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Thinking and Living Proactively With Diabetes

Editor's Note: Editor's Note: This article is reprinted from Voice of the Diabetic, Spring, 2002.

Living with diabetes is no longer the struggle it once was. Living well with diabetes, even with diabetic complications, is now possible through advances in medicine and technology, but your mental and emotional condition will also affect your diabetic health. It is possible to live a fulfilling life, to define and accomplish important life goals, and to have a happy and healthy family life as a long-term type 1 diabetic; but you need to know what to do, how to do it, and above all, you must be willing to do whatever it takes to attain maximum results. I'm still reaching for some of life's brass rings as my diabetic history nears its 45th anniversary, but I've attained a number of my objectives, and you can, too.

If you've got a glucose monitor, USE IT. If you don't have one, GET ONE. Many doctors will give you a high-quality monitor, and some pharmacies even have 100% rebate coupons available for the asking when you purchase one. Check out the special offers! Test regularly, keep track of your tests, and adjust your insulin according to your diabetic specialist's orders. This step is imperative for good control and to help avoid long-term neuropathic damage.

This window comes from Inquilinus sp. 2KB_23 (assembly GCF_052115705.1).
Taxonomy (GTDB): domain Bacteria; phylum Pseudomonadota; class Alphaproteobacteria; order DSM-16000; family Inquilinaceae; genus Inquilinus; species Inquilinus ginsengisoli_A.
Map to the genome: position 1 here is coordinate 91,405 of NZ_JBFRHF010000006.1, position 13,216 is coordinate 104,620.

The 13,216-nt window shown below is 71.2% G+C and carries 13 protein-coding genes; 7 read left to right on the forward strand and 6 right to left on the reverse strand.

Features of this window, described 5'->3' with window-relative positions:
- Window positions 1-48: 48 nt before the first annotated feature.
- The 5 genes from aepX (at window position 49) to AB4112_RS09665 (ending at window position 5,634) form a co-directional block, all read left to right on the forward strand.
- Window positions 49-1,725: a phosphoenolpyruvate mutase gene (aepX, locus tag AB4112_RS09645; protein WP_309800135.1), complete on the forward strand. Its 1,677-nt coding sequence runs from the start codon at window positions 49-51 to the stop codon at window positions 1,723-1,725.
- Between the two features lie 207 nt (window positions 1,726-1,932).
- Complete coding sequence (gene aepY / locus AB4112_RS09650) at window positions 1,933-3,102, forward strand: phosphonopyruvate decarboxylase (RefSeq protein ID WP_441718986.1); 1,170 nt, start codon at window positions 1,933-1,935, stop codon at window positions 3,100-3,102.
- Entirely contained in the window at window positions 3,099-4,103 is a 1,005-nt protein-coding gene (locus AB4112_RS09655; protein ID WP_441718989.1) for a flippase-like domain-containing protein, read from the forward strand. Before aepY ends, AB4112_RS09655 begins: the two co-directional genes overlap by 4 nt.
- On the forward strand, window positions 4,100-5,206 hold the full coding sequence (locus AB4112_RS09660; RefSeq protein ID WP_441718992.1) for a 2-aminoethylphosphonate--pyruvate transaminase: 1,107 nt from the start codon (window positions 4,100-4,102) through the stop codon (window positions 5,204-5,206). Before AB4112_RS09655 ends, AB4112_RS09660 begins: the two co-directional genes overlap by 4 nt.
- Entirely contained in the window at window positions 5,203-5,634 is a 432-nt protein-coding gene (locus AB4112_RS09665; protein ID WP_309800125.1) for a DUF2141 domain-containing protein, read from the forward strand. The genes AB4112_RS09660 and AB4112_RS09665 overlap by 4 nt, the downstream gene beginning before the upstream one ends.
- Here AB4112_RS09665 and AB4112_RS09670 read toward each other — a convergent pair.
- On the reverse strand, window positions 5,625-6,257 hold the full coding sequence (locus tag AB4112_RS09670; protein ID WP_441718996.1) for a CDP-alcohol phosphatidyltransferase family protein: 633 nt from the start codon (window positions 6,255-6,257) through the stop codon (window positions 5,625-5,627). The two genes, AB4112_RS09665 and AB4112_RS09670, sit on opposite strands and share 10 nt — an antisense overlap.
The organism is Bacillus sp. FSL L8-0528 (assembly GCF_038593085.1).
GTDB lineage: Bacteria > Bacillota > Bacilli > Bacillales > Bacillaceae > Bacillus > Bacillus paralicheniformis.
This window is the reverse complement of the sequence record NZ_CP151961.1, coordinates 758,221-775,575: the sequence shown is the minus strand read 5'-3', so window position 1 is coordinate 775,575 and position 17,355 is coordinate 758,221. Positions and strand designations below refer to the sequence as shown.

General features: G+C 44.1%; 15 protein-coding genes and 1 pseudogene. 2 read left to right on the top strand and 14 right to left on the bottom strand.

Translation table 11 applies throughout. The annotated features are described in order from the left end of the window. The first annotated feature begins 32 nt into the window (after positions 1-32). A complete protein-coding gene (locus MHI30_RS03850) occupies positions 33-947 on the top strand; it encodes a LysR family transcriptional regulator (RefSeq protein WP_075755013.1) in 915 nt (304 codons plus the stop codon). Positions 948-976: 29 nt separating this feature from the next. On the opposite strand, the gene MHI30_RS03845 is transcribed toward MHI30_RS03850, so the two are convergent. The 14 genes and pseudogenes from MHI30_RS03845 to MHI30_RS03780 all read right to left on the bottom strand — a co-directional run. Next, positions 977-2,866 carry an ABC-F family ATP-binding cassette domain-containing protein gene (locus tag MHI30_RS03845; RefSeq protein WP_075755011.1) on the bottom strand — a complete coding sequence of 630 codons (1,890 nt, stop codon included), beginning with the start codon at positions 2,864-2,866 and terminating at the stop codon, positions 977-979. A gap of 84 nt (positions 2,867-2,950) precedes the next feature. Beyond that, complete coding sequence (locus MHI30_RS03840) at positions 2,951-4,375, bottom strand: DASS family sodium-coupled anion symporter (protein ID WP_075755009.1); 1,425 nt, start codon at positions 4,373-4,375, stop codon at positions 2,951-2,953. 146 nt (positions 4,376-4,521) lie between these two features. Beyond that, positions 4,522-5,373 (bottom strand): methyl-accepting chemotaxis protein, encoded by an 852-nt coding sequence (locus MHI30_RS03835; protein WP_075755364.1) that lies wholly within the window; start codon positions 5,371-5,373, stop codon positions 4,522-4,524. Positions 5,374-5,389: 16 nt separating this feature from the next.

See your doctor regularly. Make sure your MD orders the appropriate blood tests, including a glycoslyated hemoglobin test every three to four months. If you can't have your doctor test your blood pressure regularly, buy a good quality blood pressure cuff, called a sphygmomanometer, and do it yourself. High blood pressure is common in both types of diabetes and a root cause of many circulatory and neuropathic problems. If you are already on blood pressure medicines, don't forget to take them as prescribed. Take a good diabetes "patient education" course, often available at your local hospital and usually covered by medical insurance.

Monitor all your physical changes carefully. If you have a wound that doesn't heal, don't delay--call your doctor. If you gain or lose weight suddenly, you may need to make changes in diet, lifestyle, or medications. If your vision changes, especially if you see floating or moving particles within the eye, or you have persistent eye pain, see an ophthalmologist immediately.

Quit smoking! Along with all the other reasons not to smoke cigarettes, you should be aware they cause rapid and often irreparable damage to capillaries in the eyes and extremities. If you smoke cigars or a pipe, do so ONLY IN STRICT MODERATION, and only in a well-ventilated area, to avoid inhaling second-hand smoke.

Moderation goes for alcohol consumption as well. Small amounts can be factored into your diet, but remember that it is especially difficult for insulin dependent diabetics to digest alcohol without experiencing a rapid rise in blood sugar, generally followed by a rapid lowering of blood sugar. Ask your doctor for the latest information on moderate alcohol consumption in a diabetic diet.